Scientists move one step closer to invisibility cloak

By Lee Roop

Scientists in England have made an object disappear using a composite material of nano-sized particles to change the way its surface appears.

It’s not the invisibility cloak from J.K. Rowling’s Harry Potter novels, but reports on the research say it moves the world one step closer.

Here’s the way it worked. Researchers coated a curved surface with a nanocomposite medium with seven distinct layers, each with a different electrical property depending on position. The effect was to “cloak” an object allowing it to appear flat to electromagnetic waves.

The picture at left shows the cloak not in use where the presence of the object along the path of the traveling wave drastically changes its electric field configuration. At right, where the cloak is in action and the nanocomposite has been applied, there is a reduction in the amount of shadowing seen immediately after the object, as well as a noticeable improvement in the reconstruction of wave fronts. (Queen Mary University of London)

“The design is based on transformation optics, a concept behind the invisibility cloak,” said professor and study co-author Yang Hao of Queen Mary University of London’s School of Electronic Engineering and Computer Science.

Scientists see an early use of the coating in changing how antennas are tethered to a platform. It could allow antennas of different shapes and sizes to be attached to a platform without being detectable.

The underlying design approach could be applied to control any kind of electromagnetic surface waves, researchers said.

New invisibility technology

Doctoral student Joseph Choi demonstrates a multidirectional ‘perfect paraxial’ cloak using 4 lenses.

Choi uses his hand to further demonstrate his device.

A laser shows the paths that light rays travel through the system, showing regions that can be used for cloaking an object.

Scientists at the University of Rochester have discovered a way to hide large objects from sight using inexpensive and readily available lenses.

Cloaking is the process by which an object becomes hidden from view, while everything else around the cloaked object appears undisturbed.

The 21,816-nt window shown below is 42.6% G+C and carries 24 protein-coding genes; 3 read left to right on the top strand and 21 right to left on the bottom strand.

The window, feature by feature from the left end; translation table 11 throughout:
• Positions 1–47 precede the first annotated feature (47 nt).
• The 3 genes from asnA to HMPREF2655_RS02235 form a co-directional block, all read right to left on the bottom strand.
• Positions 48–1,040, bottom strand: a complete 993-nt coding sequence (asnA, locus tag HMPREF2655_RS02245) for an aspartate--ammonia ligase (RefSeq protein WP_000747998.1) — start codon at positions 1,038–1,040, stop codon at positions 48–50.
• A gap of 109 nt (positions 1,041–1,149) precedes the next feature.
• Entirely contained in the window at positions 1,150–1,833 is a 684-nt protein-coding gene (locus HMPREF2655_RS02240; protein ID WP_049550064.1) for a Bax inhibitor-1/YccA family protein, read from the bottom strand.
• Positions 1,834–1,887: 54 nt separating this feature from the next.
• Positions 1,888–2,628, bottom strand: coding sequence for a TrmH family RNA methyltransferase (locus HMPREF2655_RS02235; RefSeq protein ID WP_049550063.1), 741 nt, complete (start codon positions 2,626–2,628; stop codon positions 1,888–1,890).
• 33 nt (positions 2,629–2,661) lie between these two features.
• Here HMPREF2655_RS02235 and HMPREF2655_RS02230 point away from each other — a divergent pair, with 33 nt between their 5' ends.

“A lot of people have worked on a lot of different aspects of optical cloaking for years,” John Howell, a professor of physics at the upstate New York school, said on Friday.

The so-called Rochester Cloak is not really a tangible cloak at all. Rather the device looks like equipment used by an optometrist. When an object is placed behind the layered lenses it seems to disappear.

Previous cloaking methods have been complicated, expensive, and not able to hide objects in three dimensions when viewed at varying angles, they say.

“From what, we know this is the first cloaking device that provides three-dimensional, continuously multidirectional cloaking,” said Joseph Choi, a graduate student who helped develop the method at Rochester, which is renowned for its optical research.

In their tests, the researchers have cloaked a hand, a face, and a ruler – making each object appear “invisible” while the image behind the hidden object remains in view. The implications for the discovery are endless, they say.

“I imagine this could be used to cloak a trailer on the back of a semi-truck so the driver can see directly behind him,” Choi said. “It can be used for surgery, in the military, in interior design, art.”

Howell said the Rochester Cloak, like the fictitious cloak described in the pages of the Harry Potter series, causes no distortion of the background object.

Building the device does not break the bank either. It cost Howell and Choi a little over $US1000 ($1140) in materials to create it and they believe it can be done even cheaper.

Although a patent is pending, they have released simple instructions on how to create a Rochester Cloak at home for under $US100 (114).

There is also a one-minute video about the project on YouTube.